Sophia Lillis (Beverly Marsh) gives us insight on her character and its development: “The first thing I do in an audition, if I ever have to get into the character, is try to find things that are most similar to me in my character. I think she tries to be strong and she tries to… actually, I really like this about her; she doesn’t care what other people think about her. And she’s an outsider, and I can see myself in that, with her. In reality, though, she’s actually a very kind person who just wants to be with a group of friends, and I can relate.”
As does Taylor, “Ben is the smart guy. Not that everybody else isn’t. I guess you could say he’s a nerd, but he’s not the [pretends to push invisible glasses up the bridge of his nose] ‘I’m the nerd and I know everything.’ But he never really had any friends and he thought that was a perfectly fine thing until he met the rest of the Losers’ Club and he thought it was the best thing in the world.”
And then we moved on to Pennywise, who was hidden from his co-stars until it was time to shine. Bill Skarsgård says, “It was fun working with [the kids]. I tried to bring out the best in them as we were shooting. Encourage them. Andy was amazing at encouraging the kids and encouraging them to explore. They would say things; they would come up with ideas. They are very smart and creative people. So that was a lot of fun. The only difference in the cast was working with Georgie, whose name is Jackson. He was 7 years old. That was different because he was way younger than the other kids. We had to work with him a little differently. Shooting that storm drain scene, he was noticeably affected by the sight of me in the storm drain. I’ll just put it that way [laughs]. But we’re good friends in real life!”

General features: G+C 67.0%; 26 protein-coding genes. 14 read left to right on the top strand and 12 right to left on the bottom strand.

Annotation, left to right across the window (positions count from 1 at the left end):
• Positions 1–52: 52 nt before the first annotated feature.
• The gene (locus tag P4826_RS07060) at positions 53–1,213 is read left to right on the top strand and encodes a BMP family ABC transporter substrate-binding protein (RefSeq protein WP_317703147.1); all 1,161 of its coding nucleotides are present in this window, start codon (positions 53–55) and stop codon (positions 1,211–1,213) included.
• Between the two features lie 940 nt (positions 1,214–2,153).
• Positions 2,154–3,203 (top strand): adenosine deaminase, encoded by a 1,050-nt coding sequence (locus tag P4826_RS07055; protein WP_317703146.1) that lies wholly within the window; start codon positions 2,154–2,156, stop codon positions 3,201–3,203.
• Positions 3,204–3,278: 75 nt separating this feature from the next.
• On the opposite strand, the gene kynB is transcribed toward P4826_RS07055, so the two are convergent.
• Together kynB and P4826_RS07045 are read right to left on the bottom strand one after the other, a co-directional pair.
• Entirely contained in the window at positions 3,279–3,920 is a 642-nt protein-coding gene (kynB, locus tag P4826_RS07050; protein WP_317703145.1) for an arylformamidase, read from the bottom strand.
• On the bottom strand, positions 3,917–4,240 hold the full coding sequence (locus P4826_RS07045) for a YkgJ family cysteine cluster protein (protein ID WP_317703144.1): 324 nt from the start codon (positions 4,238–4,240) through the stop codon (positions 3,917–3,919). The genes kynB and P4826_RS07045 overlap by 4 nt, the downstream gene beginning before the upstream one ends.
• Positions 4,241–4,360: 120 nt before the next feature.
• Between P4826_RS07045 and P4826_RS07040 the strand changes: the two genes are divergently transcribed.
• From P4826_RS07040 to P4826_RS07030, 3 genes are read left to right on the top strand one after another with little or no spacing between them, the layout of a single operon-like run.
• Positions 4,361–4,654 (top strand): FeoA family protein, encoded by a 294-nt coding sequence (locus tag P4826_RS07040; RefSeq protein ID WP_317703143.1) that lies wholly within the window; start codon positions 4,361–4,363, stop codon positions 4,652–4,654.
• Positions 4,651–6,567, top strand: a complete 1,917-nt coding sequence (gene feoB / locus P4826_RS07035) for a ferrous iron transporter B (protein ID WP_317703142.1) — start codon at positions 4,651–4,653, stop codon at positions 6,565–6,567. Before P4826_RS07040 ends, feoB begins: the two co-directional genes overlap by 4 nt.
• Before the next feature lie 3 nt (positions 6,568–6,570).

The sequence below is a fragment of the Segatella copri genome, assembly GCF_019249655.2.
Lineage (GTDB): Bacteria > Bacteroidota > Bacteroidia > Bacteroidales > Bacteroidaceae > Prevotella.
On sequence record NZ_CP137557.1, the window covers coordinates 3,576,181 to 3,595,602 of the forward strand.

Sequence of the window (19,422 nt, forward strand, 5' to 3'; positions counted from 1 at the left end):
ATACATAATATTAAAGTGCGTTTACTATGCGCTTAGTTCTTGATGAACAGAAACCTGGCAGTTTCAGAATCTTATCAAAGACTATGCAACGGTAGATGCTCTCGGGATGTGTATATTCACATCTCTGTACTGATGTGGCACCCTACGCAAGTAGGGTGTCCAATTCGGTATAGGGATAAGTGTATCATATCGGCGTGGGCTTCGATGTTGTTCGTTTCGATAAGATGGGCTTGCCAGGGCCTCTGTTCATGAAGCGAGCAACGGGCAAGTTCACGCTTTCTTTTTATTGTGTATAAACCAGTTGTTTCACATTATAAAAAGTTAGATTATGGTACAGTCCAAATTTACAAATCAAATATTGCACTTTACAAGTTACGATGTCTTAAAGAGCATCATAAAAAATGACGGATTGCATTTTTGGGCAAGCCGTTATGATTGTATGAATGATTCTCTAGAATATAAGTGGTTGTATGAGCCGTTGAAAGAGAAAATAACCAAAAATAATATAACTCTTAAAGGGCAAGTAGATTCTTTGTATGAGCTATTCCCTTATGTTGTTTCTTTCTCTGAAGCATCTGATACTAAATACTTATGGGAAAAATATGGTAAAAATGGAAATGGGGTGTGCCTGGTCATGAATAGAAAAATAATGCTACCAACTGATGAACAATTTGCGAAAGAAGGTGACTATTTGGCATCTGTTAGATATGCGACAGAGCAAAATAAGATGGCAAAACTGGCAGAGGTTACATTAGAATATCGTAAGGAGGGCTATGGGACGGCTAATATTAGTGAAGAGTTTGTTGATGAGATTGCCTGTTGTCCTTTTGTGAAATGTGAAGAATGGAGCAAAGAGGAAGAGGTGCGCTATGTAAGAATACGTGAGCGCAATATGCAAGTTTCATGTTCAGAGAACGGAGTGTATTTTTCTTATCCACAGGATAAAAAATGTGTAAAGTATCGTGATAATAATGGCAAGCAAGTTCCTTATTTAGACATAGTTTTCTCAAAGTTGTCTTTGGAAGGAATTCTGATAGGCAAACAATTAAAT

Skarsgård did take note of the Master who had come before him. “I watched the miniseries and really appreciated Tim Curry’s take on it,” he enthused, “but now I had to do something completely different. Obviously, that’s not something you study. I wouldn’t see the point in making a film that’s similar to the one that’s already been made, so I didn’t try to think too much about that. I just worked really hard to create my own interpretation of Stephen King’s character.”